Opinion: Democrats Are Wrong in Saying Amy Coney Barret’s SCOTUS Justice Nomination is Unjustified



Having secured the SCOTUS nomination, Judge Amy Coney Barrett will now go before the full Senate which will vote to determine if she will serve on the highest judicial body in the US.

Elias Giuliano, Contributor

“The Port Press is a publication authorized by the Northport – East Northport Union Free School District.  The articles and opinions stated in The Port Press are solely the opinions of the individual writer, and do not necessarily reflect the opinions of the Northport – East Northport Union Free School District, Northport High School or any individual affiliated with such entities.”

The Senate Judiciary Committee hearings for judge Amy Coney Barrett’s nomination to the Supreme Court — to take the place of the late Justice Ginsburg — have concluded. Having secured the nomination, Barrett will now go before the full Senate which will vote to determine if she will serve on the highest judicial body in the US. With a Republican majority in the Senate, it is likely that this vote will be in her favor.

Many Democrats — both in and out of the Senate — oppose this nomination. In fact, the original Judiciary Committee vote was cast solely by Republican Senators in a 12-0 vote because Democrats chose to abstain in protest on account of several factors they claim make the nomination illegitimate or improper.

Democratic Senators abstained from the Senate Judiciary Committee vote and put pictures of Americans protected under the Affordable Care Act in place of themselves (shown on right). (The Washington Post)

But Republicans have been quick to counterattack, claiming Democrats’ reasons for objecting to nomination are themselves improper, unfounded, and merely a partisan attempt to prevent an honest and upstanding legal figure from obtaining a strong position out of fear that it will impede the implementation of their “radical” ideals.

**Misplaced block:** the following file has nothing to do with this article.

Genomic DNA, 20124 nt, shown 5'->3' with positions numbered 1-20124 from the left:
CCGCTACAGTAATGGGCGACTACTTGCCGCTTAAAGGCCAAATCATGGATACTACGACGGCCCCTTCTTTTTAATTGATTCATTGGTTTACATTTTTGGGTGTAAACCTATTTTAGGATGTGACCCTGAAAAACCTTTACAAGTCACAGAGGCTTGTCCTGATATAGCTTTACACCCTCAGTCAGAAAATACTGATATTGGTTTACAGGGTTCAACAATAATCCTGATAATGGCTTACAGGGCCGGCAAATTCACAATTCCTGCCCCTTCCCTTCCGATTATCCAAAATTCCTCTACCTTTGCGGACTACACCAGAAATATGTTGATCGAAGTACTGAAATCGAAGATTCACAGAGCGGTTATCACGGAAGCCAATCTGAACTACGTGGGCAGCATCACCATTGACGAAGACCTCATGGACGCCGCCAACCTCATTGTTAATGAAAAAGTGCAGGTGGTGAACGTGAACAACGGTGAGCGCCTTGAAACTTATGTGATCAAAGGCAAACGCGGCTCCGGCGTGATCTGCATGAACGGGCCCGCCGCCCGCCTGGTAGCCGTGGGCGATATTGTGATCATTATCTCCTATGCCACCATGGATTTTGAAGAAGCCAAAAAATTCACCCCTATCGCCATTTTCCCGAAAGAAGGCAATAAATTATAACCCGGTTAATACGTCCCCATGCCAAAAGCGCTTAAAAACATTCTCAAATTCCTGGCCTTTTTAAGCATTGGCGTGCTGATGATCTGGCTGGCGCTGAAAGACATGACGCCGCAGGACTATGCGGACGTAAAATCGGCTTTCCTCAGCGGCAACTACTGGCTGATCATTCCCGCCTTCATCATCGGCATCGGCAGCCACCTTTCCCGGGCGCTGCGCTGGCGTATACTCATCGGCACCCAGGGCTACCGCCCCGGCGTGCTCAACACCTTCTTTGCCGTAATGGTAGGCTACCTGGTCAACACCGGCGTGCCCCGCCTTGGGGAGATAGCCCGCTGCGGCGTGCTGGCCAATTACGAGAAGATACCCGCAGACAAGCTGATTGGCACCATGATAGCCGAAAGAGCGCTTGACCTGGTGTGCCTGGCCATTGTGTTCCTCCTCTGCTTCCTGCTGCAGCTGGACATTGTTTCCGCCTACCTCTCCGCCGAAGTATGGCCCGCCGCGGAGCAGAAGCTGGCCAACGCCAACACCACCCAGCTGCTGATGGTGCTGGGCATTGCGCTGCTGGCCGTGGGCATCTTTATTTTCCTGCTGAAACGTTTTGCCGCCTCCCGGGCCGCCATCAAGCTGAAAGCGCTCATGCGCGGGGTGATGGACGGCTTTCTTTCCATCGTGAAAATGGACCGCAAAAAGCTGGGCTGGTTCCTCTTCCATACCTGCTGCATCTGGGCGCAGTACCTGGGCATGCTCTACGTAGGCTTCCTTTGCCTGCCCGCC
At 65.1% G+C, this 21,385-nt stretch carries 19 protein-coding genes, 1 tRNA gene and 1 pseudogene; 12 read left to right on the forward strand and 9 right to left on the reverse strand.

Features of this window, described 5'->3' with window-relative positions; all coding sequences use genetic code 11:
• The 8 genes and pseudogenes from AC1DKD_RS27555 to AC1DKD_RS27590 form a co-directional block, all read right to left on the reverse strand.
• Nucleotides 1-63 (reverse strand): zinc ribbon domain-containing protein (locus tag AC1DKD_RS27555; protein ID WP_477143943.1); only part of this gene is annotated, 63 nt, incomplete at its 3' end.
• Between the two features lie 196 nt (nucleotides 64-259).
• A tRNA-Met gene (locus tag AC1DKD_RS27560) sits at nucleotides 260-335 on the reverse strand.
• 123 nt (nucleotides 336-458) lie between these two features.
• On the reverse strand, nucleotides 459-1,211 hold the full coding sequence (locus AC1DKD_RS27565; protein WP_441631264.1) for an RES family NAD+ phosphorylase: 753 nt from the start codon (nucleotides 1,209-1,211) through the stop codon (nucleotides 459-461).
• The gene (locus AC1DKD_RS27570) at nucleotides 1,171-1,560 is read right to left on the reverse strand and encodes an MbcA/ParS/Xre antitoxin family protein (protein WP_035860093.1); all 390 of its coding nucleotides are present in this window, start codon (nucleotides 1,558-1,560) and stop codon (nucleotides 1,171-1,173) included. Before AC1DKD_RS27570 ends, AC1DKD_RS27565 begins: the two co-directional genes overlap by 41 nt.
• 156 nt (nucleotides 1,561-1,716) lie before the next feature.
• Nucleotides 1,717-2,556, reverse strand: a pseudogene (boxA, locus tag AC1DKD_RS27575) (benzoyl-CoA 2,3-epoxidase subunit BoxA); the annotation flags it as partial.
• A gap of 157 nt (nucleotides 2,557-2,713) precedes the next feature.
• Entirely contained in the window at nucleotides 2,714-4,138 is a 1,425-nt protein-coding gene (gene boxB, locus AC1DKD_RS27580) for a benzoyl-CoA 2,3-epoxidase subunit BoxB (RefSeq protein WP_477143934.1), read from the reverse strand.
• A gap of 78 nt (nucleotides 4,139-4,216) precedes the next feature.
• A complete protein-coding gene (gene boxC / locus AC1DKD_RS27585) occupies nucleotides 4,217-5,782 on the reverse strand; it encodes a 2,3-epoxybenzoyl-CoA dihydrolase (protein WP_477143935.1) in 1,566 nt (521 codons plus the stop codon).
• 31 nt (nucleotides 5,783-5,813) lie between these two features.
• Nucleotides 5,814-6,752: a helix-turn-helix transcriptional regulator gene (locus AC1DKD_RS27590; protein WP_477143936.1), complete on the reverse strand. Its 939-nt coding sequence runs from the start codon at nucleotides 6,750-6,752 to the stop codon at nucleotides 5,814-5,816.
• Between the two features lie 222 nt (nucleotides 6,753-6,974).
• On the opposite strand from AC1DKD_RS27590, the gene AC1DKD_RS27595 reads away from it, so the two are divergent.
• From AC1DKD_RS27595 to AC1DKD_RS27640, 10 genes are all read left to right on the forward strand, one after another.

So, which side is correct? Is Barrett justified to be a SCOTUS justice? Or is another judge better fit to fill RBG’s seat?

Democrats’ primary contention with this nomination is its proximity to the upcoming presidential election. With President Trump’s first term near its end, and the possibility that he will be voted out in favor of former Vice President Joe Biden, Democrats insist that the American people should be given a greater say in deciding the next Supreme Court justice, since the president initially appoints a judge.

As many have pointed out, however, presidents are elected to serve 4 years — not 3 years and 11 months — and they retain their full power until they are officially succeeded by another president. Delaying Barrett’s confirmation process would accomplish exactly that which the Democrats seek to avoid: not allowing the American people to have a say in the government through a duly-elected official.

Democrats also see Barrett’s nomination as a threat to the Affordable Care Act (ACA), commonly known as Obamacare.

The Act has been subject to great controversy and debate between both parties; Democrats argue that it provides underprivileged Americans with a reliable, publicly-funded alternative to private health insurance, while Republicans claim it eliminates many elements of free choice of, and competition between, insurance providers.

The Act has also been subject to scrutiny under the lens of the US Constitution. The Supreme Court is set to decide on November 10, in California v. Texas (known as Texas v. United States in lower courts), whether or not the rest of the ACA is severable from a specific provision which has been deemed unconstitutional (severability refers to the ability of legislation to remain functional without a key portion of itself).

Many Democrats fear that with Barrett on the Court, the odds will be further stacked against the ACA — more than they already are with the current conservative majority. Precedents from prior cases, however, have already determined that much of the Act is indeed severable from the negated provision. And, to entertain the left’s view of the worst-case scenario, even if the entire Act is struck down and Donald Trump is reelected, it is likely that the Trump administration will reinstate many key portions from the ACA — including preventions against being denied medical coverage due to pre-existing conditions, which is estimated to currently protect up to 129 million Americans.

Though the Democrats see Amy Coney Barrett as a massive threat to their legislative power, it is unlikely that her position on the Supreme Court will represent any kind of disastrous undoing of important policies. After all, the Supreme Court can’t simply erase laws and overturn legal precedents as they see fit. Before the Supreme Court can act, a plaintiff that has been specifically affected by a law must bring a case against that law. Even that is a lengthy process; the plaintiff must move up through lower courts before reaching the top.